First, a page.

Peers also can influence adolescents career development , adolescents often choose peers from within the school setting at an achievement level similar to their own. When adolescents have friends and parents with high career standards, they are more likely to seek higher-status careers, even if they came from low-income families.

Cited from John W. Santrock, Adolescence Schools, teachers, and counselors can exert a powerful influence on adolescents career development.
Having classes and teachers who engage students in the opportunity to learn and gain knowledge on career choices and future preparations are exactly what adolescents need. To find jobs
adolescents must first be aware of their resources!!! What are career resources? Can You Think Of Any Career Resources Adolescents Can Use? Career Resources
Resources that can be used to explore awareness, both in terms of personal awareness and awareness of career options and their pros and cons so that the consequences of career decisions can be realistically appraised. Cited from: https://www.nwpgmd.nhs.uk/careers/glossary Career Resources For Adolescents May Consist Of: Stressing The Importance Village/Town Youth Programs
School Guidance Counselors
Churches/Places of Spiritual Worship
Career Planning Classes
Community Libraries What are some ways educators can stress the importance of career planning and ignite a passion for their students' future? Sometimes teens lack the motivation to do career research or find career resources. Maybe sometimes all they need is a good talking and some comedy to put ideas in perspective. Stop @ 3:10 Lynch Lerner & Leventhal Why High school Counselors? According to the american school counselor association, "Today’s young people are living in an exciting time, with an increasingly diverse and mobile society, new technologies, and expanding opportunities. To help ensure that they are prepared to become the next generation of parents, workers, leaders, and citizen”, every student needs support, guidance, and opportunities during adolescence, a time of rapid growth and change. Adolescents face unique and diverse challenges, both personally and developmentally, that impact academic achievement ". Did you interact with your high school counselor? How was the experience good or bad? High school counselors provide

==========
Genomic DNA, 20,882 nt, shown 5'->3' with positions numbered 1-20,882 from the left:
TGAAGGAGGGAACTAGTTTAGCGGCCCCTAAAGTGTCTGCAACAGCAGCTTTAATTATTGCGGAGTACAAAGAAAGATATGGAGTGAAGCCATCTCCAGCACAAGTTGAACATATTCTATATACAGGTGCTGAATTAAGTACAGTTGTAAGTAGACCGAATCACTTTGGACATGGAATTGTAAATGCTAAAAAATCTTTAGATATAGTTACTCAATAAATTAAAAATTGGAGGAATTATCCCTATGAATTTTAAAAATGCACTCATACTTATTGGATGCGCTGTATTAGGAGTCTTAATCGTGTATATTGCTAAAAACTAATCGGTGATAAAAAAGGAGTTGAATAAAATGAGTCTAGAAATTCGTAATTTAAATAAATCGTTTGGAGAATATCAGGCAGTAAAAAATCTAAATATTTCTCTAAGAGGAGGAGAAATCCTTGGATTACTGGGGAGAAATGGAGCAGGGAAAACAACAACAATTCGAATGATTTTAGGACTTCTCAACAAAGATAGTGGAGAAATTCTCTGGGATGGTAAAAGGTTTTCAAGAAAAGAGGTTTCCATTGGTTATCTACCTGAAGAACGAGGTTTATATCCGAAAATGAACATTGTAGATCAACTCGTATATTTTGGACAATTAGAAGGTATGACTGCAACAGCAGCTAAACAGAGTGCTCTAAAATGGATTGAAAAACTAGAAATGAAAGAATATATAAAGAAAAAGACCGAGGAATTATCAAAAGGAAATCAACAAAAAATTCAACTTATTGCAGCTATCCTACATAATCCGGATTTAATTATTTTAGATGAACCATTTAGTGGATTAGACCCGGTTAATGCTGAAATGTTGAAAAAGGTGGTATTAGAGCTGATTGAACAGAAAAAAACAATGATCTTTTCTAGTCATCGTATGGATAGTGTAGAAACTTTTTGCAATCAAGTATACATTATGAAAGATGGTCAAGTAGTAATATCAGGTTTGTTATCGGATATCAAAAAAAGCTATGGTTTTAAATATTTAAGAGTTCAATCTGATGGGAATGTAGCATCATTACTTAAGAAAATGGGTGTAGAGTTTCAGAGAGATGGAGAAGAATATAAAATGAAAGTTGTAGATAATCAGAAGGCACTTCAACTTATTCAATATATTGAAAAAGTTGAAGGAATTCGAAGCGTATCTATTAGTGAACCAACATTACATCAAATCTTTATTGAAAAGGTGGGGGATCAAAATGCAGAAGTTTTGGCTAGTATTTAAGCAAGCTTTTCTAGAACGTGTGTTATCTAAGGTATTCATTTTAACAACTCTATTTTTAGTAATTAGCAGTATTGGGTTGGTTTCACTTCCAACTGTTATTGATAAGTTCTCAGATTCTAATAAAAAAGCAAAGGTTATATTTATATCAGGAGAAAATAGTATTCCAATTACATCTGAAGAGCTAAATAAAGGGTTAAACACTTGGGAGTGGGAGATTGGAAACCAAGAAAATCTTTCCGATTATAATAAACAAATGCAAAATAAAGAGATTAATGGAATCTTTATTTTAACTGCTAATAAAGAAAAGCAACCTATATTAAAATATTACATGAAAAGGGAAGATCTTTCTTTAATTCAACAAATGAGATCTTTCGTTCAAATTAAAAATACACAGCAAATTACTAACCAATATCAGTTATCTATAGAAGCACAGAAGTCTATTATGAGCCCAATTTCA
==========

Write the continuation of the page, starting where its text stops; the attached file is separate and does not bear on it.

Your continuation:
Class Room Guidance
Academic skills support
Organizational, study and test-taking skills
Post-secondary planning and application process
Career planning
Individual Student Planning
Goal setting
Academic plans
Career plans
Problem solving
Education in understanding of self, including strengths and weaknesses
Transition plans
Responsive Services
Individual and small-group counseling
Individual/family/school crisis intervention
Peer facilitation
System Support
Professional development
Consultation, collaboration and teaming
Program management and operation High school counselors also collaborate with parents, students, teachers, Administrators and the community.Again why high school counselors? High school years are full of growth, promise, excitement, frustration, disappointment and hope. It is the time when students begin to discover what the future holds for them. High school counselors enhance the learning process and promote academic achievement. School counseling programs are essential for students to achieve optimal personal growth, acquire positive social skills and values, set appropriate career goals and realize full academic potential to become productive, contributing members of the world community.
Cited from the american school counselor association.